I wanted to make it to Chicago this year to attend the awards ceremony for the Caldecott Medal; but my budget didn’t allow it. Next year, the Caldecott award will be announced in Boston. Closer. . . but probably not in my budget. Barring any unforeseen circumstances, I will be there in 2017. Where? Atlanta. . .a six hour drive, a free place to stay and the chance to visit my family.
It wasn’t easy for me to choose a winner this year. Many worthy books were published in 2014.
Last year, ML and Calvin chose winners for their 2014 Mock Caldecott in record speed. This year, they delved a little deeper. However, once again they couldn’t reach a consensus.
Today, I gave them a stack of books for their 2015 Mock Caldecott. I asked both of them to individually chose five favorites. Then, I encouraged them to reach a consensus on five books to go to the next round. They did it. Friends since the age of two, I love watching them grow and mature together. After whittling the list to five, they had a thoughtful and respectful discussion on which book should win. They weren’t in agreement. If I pushed it, they might have reached a consensus. I decided to save it for next year.
ML’s never had a specific imaginary friend, but many children do. My brother did. His name was Mr. Erp and any mischief in our house was all his fault. ML and I read The Adventures of Beekle: The Unimaginary Friend by Dan Santat fifteen minutes ago. Immediately after she went to bed, I sat down to write this post. I didn’t want to forgot to share this imaginative book.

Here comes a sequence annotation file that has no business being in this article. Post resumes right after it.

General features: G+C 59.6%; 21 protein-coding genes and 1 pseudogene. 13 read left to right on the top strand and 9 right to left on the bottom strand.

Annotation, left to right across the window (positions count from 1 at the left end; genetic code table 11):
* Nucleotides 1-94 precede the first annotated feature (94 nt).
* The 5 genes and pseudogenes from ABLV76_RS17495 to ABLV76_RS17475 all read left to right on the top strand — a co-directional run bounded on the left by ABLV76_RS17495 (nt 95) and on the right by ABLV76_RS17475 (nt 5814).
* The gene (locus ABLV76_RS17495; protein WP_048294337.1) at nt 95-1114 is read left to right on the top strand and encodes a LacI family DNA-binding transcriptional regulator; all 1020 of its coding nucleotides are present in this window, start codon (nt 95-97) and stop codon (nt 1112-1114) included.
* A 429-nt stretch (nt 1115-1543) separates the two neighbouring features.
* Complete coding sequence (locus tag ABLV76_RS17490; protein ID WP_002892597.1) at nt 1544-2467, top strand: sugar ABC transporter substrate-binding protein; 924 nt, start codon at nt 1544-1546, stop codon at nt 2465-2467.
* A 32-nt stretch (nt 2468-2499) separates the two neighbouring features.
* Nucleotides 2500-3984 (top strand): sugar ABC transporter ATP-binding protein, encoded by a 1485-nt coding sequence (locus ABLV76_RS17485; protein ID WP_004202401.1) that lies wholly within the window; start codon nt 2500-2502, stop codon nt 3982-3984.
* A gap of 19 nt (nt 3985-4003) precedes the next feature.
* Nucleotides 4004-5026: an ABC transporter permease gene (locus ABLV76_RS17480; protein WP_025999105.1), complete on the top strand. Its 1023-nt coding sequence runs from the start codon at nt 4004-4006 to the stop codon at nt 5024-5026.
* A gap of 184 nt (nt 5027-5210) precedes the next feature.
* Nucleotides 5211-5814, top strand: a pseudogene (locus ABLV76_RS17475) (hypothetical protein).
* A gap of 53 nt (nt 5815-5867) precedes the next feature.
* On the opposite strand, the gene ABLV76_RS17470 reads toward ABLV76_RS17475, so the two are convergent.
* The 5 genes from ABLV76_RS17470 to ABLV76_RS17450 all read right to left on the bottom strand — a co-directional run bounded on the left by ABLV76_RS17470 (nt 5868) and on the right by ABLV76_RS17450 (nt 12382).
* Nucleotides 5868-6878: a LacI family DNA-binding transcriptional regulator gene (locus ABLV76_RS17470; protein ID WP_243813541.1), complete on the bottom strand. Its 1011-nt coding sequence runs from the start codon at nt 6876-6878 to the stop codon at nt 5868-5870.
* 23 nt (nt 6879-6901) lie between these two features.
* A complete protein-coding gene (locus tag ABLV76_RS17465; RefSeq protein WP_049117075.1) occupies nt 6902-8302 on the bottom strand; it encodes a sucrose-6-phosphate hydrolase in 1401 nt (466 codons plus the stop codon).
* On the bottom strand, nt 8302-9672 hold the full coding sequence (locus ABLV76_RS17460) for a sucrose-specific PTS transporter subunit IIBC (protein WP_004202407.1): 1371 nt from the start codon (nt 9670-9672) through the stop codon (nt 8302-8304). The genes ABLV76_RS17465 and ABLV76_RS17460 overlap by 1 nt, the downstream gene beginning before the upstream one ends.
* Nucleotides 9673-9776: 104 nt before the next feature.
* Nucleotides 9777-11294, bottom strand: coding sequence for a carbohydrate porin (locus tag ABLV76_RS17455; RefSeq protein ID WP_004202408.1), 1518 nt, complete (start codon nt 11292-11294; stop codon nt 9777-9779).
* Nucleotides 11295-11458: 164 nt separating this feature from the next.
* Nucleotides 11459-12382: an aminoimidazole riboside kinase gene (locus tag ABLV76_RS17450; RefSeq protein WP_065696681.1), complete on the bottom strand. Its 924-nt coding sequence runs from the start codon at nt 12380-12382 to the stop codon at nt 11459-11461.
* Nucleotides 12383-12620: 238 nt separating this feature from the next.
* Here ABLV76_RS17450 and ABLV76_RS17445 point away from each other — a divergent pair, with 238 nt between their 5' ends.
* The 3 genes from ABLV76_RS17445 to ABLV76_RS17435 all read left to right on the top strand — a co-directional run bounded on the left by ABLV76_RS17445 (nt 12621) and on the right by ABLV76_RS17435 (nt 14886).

Somewhere on a faraway island is a place where imaginary friends wait for a a child to choose them and give them a name. A fluffy white monster waits and waits and waits, but his friend never comes. So he decides to take a boat to the real world. It’s a very strange place until he sees something familiar. He follows this familiar thing and ends up at a playground where their are lots of children with imaginary friends. It’s a lonely place for him because everyone already has an imaginary friend. Finally when he’s at his loneliest sighing in a tree, a girl finds him and names him Beekle.
My synopsis doesn’t do the book justice. The words of the book are paced perfectly. They are also hand lettered. Dan Santat’s handwriting is much better than mine. (First and only C in my life was in 3rd grade for handwriting.) You may be wondering how I know the letters are handwritten. When you read the page with all the publication information you learn interesting things.
The mixed media illustrations using pencil, crayon, watercolor, ink and Adobe Photoshop evoke all the worlds experienced with a perfect palette for each scene. From the colorful world of the island… to the blah black and white city filled with adults rushing here and there… to the exciting playground featuring exotic imaginary friends… to the muted fall colors of the lonely time in the tree… and finally to the kaleidoscope of adventures Beekle has with his friend after she names him.
I have no memory of a specific imaginary friend. Do you?